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Flood mapping engagement planned, says MLA

Mountain View County maintains that a provincial floodway development standard is needed to help guide municipal decision-making

MOUNTAIN VIEW COUNTY - The provincial government plans to undertake an engagement process regarding new flood mapping along the Upper Red Deer River, including with area municipalities, says Jason Nixon, Sundre-area MLA and minister of Environment and Parks.

“We expect to launch engagement on new and updated flood hazard maps later this winter, beginning first with municipalities and then expanding to all Albertans,” Nixon told The Albertan.

“Alberta continues to provide new and updated flood maps to communities across the province. This is a key part of supporting the development of safe, resilient communities over the long-term.”

Nixon’s comments come in response to a recent call for action by Mountain View County. 

At its recent regularly scheduled meeting, county councillors called on Environment and Parks to “ensure that affected residents receive sufficient support during the Upper Red Deer River Hazard Study consultations and once the mapping is released to the public to adequately understand the impact on their property and the provincial strategy to assist them.”

Online consultations regarding the Upper Red Deer River Hazard Study ended on Jan. 15, 2021, with a date a second round of engagement not yet set.

The county maintains that a provincial floodway development standard is needed to help guide municipal decision-making in floodways and flood fringes identified by provincial mapping. 

The call for action on provincial floodway mapping was part of a one-page summary sent to Nixon’s department, which also asked for action on agriculture plastics recycling and brownfields.

Brownfield sites are properties that may be contaminated with hazardous materials left over from previous industrial use of the property, such as gas stations.

Regarding brownfield sites, the county’s request outlined in the summary requested that Nixon’s department “continue with its plan to involve municipalities in development of clear policies and regulatory processes that promote future investment and economic development opportunities on existing brownfield and legacy sites.”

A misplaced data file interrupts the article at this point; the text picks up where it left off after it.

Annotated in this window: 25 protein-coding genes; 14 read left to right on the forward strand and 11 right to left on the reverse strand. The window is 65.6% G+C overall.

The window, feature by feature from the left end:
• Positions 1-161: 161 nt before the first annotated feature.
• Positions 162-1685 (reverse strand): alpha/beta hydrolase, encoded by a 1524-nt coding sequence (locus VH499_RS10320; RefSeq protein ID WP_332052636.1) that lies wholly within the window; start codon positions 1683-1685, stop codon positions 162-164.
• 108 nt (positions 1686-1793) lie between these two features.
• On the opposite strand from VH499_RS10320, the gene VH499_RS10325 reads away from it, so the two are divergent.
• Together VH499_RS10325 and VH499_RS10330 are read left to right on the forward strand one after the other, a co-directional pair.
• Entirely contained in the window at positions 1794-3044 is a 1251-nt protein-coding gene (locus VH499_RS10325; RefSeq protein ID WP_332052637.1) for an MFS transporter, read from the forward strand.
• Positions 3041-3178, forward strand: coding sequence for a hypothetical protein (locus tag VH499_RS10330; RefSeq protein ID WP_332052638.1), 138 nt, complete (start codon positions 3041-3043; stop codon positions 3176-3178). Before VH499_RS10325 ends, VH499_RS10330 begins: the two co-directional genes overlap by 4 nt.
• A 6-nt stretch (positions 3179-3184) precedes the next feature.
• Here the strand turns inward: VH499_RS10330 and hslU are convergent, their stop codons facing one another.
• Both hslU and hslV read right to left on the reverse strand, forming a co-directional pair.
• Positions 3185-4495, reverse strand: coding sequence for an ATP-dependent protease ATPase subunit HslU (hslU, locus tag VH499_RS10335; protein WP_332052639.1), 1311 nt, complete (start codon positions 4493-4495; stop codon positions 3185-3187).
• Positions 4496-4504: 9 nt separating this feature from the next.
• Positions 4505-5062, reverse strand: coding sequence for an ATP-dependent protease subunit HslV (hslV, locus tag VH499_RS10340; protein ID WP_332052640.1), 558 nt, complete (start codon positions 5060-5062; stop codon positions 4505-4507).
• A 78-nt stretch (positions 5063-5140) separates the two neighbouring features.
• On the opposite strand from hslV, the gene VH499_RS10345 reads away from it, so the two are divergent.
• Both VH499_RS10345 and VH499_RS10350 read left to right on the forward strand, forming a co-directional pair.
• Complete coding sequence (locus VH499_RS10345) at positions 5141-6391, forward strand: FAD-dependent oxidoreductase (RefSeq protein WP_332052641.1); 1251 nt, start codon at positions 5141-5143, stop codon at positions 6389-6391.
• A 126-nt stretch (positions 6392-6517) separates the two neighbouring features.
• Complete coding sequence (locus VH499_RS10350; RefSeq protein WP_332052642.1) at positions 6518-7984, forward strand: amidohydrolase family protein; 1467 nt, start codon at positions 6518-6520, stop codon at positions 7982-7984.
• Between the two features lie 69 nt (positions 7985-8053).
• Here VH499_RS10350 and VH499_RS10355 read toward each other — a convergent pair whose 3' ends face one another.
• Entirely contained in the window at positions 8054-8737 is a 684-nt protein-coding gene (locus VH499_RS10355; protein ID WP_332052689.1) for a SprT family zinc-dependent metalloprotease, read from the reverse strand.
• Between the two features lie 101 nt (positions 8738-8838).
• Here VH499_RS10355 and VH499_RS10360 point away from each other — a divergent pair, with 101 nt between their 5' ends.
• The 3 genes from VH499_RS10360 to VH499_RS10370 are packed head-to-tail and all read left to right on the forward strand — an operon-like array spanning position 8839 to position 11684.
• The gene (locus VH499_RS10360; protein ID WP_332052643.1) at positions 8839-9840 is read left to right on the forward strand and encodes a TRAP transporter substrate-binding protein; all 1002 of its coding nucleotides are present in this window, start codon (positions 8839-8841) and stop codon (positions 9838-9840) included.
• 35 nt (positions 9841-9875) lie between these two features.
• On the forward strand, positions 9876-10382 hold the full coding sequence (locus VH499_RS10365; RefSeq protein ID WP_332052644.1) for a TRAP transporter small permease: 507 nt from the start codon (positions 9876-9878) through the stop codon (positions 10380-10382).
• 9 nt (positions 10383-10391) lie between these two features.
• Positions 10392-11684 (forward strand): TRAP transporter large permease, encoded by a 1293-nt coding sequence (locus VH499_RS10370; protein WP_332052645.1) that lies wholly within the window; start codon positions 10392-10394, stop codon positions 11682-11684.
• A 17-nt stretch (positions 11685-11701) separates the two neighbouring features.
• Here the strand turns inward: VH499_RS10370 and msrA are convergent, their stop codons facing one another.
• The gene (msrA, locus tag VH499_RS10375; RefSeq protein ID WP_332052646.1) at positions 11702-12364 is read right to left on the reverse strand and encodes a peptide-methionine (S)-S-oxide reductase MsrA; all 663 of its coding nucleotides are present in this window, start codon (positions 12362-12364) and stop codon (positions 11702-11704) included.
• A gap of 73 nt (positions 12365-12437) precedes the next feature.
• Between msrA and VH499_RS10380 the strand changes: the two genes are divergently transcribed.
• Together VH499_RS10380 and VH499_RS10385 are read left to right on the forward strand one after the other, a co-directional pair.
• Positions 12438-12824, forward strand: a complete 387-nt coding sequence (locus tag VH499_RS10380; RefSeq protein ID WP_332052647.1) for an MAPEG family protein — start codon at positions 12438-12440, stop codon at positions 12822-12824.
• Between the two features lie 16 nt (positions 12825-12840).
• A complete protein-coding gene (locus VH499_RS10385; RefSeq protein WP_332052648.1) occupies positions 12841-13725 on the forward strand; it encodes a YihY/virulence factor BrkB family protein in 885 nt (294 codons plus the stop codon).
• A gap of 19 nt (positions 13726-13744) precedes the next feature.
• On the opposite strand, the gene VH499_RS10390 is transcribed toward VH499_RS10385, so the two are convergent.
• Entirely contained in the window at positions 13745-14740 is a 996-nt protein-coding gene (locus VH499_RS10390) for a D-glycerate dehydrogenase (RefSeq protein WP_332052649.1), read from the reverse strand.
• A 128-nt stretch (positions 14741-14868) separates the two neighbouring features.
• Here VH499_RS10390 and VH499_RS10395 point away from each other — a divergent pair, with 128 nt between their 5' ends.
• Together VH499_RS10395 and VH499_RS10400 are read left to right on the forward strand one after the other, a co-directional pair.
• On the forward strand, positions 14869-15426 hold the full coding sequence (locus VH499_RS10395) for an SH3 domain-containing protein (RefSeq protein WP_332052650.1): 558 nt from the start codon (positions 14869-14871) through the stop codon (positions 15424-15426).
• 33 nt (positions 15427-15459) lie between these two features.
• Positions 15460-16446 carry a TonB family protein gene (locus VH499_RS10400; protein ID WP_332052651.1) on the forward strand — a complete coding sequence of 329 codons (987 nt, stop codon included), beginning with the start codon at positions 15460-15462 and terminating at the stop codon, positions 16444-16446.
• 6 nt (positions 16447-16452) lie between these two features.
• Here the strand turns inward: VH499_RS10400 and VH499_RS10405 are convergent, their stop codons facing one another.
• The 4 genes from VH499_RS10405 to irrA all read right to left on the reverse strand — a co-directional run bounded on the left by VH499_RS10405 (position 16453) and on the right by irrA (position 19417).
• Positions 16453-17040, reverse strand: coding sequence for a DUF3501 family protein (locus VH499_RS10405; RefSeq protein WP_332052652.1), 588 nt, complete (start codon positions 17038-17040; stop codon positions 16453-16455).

In response, Nixon says the province is committed to working with municipalities to address brownfields and redevelopment.

“We encourage municipalities to work with the government to ensure responsible parties live up to their obligations to maintain, remediate or reclaim industrial brownfields within municipal boundaries,” he said. 

The government is working with Alberta Energy Regulator on a liability management framework that will address legacy contamination sites, he said.

“We recognize that brownfield redevelopment would create job opportunities and boost the economy of these communities,” he said. “The government can and will hold responsible parties accountable for the management, remediation or reclamation of brownfields.”

Regarding agricultural plastics recycling, the county called on the department to “coordinate to ensure that sustainability of the Agriculture Plastics Recycling Group to allow full realization of the potential of ag plastic recycling in the province with a focus on enhanced responsibility among the producers of the products.”

In response, Nixon says the province has tabled new legislation to “help create jobs and keep plastics in the economy instead of creating environmental waste. If passed, the Environmental Protection and Enhancement Amendment Act would set the foundation for implementing an extended producer responsibility framework in 2022.”